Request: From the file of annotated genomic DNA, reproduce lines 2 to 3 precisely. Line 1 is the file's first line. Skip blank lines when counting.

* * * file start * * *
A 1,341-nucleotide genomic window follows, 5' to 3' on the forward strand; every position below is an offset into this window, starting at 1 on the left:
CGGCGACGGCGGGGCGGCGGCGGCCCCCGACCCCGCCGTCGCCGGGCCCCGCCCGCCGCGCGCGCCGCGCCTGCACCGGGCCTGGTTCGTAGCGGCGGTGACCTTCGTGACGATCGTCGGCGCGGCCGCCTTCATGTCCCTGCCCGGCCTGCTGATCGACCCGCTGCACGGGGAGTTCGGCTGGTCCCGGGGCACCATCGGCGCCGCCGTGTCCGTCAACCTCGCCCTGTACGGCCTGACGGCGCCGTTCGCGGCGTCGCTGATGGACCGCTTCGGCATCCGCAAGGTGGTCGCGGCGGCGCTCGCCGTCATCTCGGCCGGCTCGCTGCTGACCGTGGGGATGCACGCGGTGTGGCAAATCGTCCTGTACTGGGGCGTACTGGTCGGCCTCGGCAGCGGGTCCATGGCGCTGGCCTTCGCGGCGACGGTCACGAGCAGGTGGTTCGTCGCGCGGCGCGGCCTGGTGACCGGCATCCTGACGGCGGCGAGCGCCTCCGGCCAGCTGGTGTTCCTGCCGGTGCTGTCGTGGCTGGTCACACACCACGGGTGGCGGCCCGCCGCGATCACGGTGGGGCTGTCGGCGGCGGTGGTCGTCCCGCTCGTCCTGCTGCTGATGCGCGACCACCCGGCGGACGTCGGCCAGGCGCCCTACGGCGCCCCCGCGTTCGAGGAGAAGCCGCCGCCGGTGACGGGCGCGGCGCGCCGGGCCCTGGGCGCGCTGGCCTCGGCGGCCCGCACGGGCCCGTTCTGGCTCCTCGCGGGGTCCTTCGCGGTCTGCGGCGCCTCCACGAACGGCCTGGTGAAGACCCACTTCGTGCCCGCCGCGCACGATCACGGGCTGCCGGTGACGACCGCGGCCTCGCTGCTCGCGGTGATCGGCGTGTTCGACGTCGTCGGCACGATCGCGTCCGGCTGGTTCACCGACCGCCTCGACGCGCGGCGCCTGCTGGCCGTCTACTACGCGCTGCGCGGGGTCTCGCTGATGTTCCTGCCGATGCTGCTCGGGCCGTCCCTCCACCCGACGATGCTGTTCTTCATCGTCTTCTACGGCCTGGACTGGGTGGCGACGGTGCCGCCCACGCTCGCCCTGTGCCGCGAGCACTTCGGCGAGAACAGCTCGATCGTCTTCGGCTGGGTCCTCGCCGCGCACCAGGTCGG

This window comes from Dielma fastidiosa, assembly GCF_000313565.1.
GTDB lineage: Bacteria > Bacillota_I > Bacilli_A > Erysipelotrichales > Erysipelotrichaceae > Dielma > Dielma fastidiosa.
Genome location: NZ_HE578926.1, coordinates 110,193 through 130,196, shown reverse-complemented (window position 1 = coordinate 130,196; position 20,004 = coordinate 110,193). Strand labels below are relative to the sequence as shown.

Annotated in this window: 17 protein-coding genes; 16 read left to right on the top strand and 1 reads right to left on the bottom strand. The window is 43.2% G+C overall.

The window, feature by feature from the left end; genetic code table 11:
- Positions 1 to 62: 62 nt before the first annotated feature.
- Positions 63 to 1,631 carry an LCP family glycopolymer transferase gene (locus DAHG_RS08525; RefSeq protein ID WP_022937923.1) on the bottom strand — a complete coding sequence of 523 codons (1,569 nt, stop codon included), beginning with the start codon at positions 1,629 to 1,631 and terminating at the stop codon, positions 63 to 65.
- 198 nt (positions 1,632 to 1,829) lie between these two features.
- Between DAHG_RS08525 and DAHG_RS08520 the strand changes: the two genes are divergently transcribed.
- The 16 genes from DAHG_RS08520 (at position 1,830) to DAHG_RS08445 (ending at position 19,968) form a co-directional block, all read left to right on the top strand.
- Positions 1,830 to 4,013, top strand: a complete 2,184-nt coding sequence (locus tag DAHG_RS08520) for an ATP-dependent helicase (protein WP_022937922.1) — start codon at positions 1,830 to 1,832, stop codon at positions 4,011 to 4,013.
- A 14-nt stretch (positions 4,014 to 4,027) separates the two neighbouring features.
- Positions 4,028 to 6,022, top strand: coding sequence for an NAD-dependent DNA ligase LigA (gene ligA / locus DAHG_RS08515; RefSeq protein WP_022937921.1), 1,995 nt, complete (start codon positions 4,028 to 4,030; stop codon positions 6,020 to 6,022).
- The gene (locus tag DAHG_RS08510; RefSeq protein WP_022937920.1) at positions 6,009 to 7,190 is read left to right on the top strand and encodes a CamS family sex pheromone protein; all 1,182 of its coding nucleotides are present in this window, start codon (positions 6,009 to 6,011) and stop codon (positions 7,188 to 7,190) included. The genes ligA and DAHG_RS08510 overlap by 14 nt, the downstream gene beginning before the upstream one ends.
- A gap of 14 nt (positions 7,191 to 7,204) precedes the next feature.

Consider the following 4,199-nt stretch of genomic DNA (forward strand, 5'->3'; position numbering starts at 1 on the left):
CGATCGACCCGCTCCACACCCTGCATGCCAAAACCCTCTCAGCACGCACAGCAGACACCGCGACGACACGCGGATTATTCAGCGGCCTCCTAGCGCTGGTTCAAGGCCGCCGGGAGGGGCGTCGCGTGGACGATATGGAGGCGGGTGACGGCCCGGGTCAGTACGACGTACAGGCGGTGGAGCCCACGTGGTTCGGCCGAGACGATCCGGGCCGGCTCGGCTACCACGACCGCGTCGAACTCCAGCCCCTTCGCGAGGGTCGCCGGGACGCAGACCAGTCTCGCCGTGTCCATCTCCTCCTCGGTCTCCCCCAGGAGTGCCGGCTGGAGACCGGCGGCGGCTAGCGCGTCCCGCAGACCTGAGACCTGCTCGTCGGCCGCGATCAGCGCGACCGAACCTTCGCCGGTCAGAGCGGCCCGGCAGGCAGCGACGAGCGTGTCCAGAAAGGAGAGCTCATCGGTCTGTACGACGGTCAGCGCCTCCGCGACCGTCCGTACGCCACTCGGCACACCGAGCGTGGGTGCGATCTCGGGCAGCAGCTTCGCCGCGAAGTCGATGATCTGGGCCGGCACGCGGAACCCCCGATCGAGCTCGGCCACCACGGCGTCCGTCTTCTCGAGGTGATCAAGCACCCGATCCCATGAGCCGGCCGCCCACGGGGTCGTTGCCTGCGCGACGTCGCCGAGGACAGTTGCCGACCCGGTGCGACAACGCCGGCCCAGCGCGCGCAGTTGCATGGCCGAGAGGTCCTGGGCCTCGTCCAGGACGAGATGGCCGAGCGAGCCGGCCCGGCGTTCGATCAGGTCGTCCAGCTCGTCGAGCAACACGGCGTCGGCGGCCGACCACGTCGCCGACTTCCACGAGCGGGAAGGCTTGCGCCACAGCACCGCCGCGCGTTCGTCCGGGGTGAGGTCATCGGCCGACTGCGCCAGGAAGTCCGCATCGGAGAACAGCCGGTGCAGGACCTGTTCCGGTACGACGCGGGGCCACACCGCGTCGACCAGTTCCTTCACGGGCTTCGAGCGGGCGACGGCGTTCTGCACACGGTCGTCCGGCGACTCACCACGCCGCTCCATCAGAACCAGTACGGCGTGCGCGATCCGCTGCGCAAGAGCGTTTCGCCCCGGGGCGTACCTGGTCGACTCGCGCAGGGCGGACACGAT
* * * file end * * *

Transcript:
CGGCGACGGCGGGGCGGCGGCGGCCCCCGACCCCGCCGTCGCCGGGCCCCGCCCGCCGCGCGCGCCGCGCCTGCACCGGGCCTGGTTCGTAGCGGCGGTGACCTTCGTGACGATCGTCGGCGCGGCCGCCTTCATGTCCCTGCCCGGCCTGCTGATCGACCCGCTGCACGGGGAGTTCGGCTGGTCCCGGGGCACCATCGGCGCCGCCGTGTCCGTCAACCTCGCCCTGTACGGCCTGACGGCGCCGTTCGCGGCGTCGCTGATGGACCGCTTCGGCATCCGCAAGGTGGTCGCGGCGGCGCTCGCCGTCATCTCGGCCGGCTCGCTGCTGACCGTGGGGATGCACGCGGTGTGGCAAATCGTCCTGTACTGGGGCGTACTGGTCGGCCTCGGCAGCGGGTCCATGGCGCTGGCCTTCGCGGCGACGGTCACGAGCAGGTGGTTCGTCGCGCGGCGCGGCCTGGTGACCGGCATCCTGACGGCGGCGAGCGCCTCCGGCCAGCTGGTGTTCCTGCCGGTGCTGTCGTGGCTGGTCACACACCACGGGTGGCGGCCCGCCGCGATCACGGTGGGGCTGTCGGCGGCGGTGGTCGTCCCGCTCGTCCTGCTGCTGATGCGCGACCACCCGGCGGACGTCGGCCAGGCGCCCTACGGCGCCCCCGCGTTCGAGGAGAAGCCGCCGCCGGTGACGGGCGCGGCGCGCCGGGCCCTGGGCGCGCTGGCCTCGGCGGCCCGCACGGGCCCGTTCTGGCTCCTCGCGGGGTCCTTCGCGGTCTGCGGCGCCTCCACGAACGGCCTGGTGAAGACCCACTTCGTGCCCGCCGCGCACGATCACGGGCTGCCGGTGACGACCGCGGCCTCGCTGCTCGCGGTGATCGGCGTGTTCGACGTCGTCGGCACGATCGCGTCCGGCTGGTTCACCGACCGCCTCGACGCGCGGCGCCTGCTGGCCGTCTACTACGCGCTGCGCGGGGTCTCGCTGATGTTCCTGCCGATGCTGCTCGGGCCGTCCCTCCACCCGACGATGCTGTTCTTCATCGTCTTCTACGGCCTGGACTGGGTGGCGACGGTGCCGCCCACGCTCGCCCTGTGCCGCGAGCACTTCGGCGAGAACAGCTCGATCGTCTTCGGCTGGGTCCTCGCCGCGCACCAGGTCGG

This window comes from Dielma fastidiosa, assembly GCF_000313565.1.